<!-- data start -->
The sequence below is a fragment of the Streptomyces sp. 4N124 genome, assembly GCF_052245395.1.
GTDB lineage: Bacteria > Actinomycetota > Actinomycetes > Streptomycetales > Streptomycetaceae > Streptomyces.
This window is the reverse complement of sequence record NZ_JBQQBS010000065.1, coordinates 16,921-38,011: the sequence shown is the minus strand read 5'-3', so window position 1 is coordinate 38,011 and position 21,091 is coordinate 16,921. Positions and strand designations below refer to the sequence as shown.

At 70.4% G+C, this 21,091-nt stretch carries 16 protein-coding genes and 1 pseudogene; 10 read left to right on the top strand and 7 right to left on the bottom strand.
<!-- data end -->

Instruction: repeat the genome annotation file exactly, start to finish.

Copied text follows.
The sequence below is a fragment of the Streptomyces sp. 4N124 genome, assembly GCF_052245395.1.
GTDB lineage: Bacteria > Actinomycetota > Actinomycetes > Streptomycetales > Streptomycetaceae > Streptomyces.
This window is the reverse complement of sequence record NZ_JBQQBS010000065.1, coordinates 16,921-38,011: the sequence shown is the minus strand read 5'-3', so window position 1 is coordinate 38,011 and position 21,091 is coordinate 16,921. Positions and strand designations below refer to the sequence as shown.

At 70.4% G+C, this 21,091-nt stretch carries 16 protein-coding genes and 1 pseudogene; 10 read left to right on the top strand and 7 right to left on the bottom strand.